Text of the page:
Deep inside, something stirred when he heard the audience applaud for a tap dance routine with his sister during a second-grade performance. William Michael Paul, a Key Peninsula resident, said since that day he has been in love with the audience. Though he is recently retired from the aerospace electrical industry, his face may be familiar. He has been featured in print advertisements, and his image was on 32 buses in Seattle for a Washington Dental Association ad. "I've been blessed and honored to photograph well," he said. His grandmother, a full-blooded Lakota-Sioux from South Dakota, raised him. Eventually he moved to Oregon and was raised in the mountains with the influence of his grandmother and sweat lodges, and his stepfather who introduced him to the music of the Grand Ole Opry, he said. He credits his grandmother with planting the seeds of who he has become. Ironically, though he loved the stage, he said he had a speech problem as a child. "When I was a little boy I stammered so bad when I spoke, and I was shy," he said. "My grandmother taught me to tap my foot when I talked, and keep a rhythm. It helped me overcome it. She also taught me how to pray."
Paul has worked with actors like Antonio Banderas and Sylvester Stallone. Though the names are important in the acting business, and no doubt lead him to more work, he is quick to point out that the true reason he is working in the business is not of his own doing, but of the presence of God in his life. "LA can eat you up, and my focus is God and family, and acting is just a piece of the cake if it comes," he said. recently he was working on the streets of Seattle during the filming of a scene for the movie, "The Whole Truth." The movie stars Eric Roberts, and Paul was in a scene with Elizabeth Rohme who was on the television series, "Law and Order." Paul is a Screen Actors Guild actor, and even has an appearance in the new film, "What Just Happened," released in theaters Oct. 18, starring Robert De Niro. "De Niro is one of the most humble and kindest men I've ever met," Paul said.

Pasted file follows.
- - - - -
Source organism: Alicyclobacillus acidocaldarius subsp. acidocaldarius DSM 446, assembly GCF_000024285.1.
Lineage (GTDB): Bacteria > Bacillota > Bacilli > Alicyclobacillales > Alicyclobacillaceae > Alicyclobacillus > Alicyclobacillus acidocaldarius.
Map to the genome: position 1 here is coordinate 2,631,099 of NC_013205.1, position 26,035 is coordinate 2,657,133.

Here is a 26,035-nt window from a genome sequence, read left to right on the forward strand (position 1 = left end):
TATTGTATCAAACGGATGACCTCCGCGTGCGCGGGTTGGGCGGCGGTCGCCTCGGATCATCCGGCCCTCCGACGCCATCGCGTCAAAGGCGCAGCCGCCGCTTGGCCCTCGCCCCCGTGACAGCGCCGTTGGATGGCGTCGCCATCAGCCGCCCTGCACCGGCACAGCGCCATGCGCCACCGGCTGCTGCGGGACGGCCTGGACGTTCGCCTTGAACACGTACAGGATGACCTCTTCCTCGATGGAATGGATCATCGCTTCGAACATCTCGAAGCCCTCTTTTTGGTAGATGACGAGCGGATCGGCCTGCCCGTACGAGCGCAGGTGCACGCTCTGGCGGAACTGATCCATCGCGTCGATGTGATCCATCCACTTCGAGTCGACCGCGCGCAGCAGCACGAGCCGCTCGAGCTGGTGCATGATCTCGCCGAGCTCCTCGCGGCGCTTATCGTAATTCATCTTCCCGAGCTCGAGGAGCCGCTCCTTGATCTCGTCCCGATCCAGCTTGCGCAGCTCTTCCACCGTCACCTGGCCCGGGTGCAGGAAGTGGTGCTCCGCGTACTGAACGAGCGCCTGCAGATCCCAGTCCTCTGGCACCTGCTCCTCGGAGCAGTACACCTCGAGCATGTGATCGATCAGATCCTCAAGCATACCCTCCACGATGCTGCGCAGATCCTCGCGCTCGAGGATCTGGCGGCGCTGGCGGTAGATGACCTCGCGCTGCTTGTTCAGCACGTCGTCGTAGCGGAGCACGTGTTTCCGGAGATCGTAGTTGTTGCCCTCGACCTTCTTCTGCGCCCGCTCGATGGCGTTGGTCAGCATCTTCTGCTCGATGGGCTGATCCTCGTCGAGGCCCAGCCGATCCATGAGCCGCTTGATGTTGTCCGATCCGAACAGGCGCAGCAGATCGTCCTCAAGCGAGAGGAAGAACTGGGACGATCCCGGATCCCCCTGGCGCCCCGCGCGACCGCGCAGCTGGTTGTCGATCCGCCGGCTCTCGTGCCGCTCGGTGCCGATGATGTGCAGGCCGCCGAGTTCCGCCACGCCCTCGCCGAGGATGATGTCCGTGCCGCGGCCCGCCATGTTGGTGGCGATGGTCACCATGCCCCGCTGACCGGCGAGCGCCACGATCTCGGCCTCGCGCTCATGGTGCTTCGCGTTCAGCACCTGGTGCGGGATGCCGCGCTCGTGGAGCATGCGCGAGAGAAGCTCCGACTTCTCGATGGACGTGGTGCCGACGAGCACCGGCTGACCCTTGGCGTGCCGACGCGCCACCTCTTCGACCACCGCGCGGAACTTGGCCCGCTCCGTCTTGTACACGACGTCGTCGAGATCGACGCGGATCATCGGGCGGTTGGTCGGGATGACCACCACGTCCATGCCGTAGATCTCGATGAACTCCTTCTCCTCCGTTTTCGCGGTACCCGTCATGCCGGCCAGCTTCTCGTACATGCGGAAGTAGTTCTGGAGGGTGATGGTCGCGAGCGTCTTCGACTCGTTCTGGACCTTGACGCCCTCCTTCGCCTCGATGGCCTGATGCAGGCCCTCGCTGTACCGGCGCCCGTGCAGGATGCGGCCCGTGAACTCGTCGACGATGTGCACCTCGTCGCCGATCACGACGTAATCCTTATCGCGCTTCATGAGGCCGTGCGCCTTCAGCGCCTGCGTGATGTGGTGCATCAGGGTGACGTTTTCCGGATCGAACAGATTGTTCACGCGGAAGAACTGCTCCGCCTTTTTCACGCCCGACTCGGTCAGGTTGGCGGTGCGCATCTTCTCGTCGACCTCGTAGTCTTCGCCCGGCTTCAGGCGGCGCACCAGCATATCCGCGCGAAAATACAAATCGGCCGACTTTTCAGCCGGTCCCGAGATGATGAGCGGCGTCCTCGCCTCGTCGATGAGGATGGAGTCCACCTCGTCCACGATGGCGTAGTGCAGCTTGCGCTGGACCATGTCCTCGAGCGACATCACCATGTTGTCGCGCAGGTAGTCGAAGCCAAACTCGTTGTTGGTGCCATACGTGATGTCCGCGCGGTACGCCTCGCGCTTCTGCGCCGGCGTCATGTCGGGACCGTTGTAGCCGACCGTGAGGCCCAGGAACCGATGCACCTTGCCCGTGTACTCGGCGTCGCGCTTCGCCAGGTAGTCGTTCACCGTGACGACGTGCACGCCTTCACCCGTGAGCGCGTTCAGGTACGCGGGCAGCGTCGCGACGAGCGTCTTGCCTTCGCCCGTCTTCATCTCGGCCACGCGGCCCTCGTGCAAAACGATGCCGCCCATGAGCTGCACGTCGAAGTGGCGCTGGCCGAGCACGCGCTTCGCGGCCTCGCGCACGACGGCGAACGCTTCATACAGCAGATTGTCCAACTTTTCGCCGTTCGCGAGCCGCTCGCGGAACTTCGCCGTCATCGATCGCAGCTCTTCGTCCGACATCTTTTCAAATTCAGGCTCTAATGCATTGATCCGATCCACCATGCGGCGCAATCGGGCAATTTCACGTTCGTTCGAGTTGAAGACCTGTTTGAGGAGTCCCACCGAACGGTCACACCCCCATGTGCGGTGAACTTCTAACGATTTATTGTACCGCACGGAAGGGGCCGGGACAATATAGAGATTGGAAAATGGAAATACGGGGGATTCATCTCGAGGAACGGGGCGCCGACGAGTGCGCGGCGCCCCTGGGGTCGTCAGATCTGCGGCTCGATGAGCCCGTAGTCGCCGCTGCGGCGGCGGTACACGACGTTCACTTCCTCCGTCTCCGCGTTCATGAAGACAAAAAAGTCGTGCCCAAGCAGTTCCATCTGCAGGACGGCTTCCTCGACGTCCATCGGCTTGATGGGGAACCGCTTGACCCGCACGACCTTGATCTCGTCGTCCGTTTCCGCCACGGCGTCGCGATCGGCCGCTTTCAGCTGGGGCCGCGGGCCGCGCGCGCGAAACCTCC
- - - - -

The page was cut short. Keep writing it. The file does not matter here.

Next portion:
Paul got noticed about 15 years ago when his oldest son was an extra in a Louis and Clark film. While he was there, he said he was asked to be photographed. Just for fun, he did it, and six months later he got a call.
"I used to want to be a household name," Paul said, "but not anymore. Now the only household I want my name in is the Kingdom of God."
His faith and moral conviction have led him to turn down some work as well, but he said that is his choice. "I truly believe if you stay righteous for the Lord you will get that back," he said.
In other situations, when the script calls for him to use language he would not want to use, he works around it, he said. "I played an Italian wise guy in a film, and I never heard so much bad language," he said. "I just didn't join them. I see the Lord's name all the time, so I just change a word here and there. Some of the small words are not bad, but I don't say the Lord's name, and I don't want to say the F word 500 times. I don't want that in my spirit."
As most people have, Paul said he has had struggles and pain in his life. He recently sent his daughter on a dream trip to Graceland. She has been fighting cancer for seven years. She is the reason he moved back to the Key Peninsula from LA.
Paul will be teaching a class at Tacoma Community College, "On Camera with William Michael Paul." I'm truly hoping to get some students who are 50 plus, because there is a lot of work out there for them," he said.
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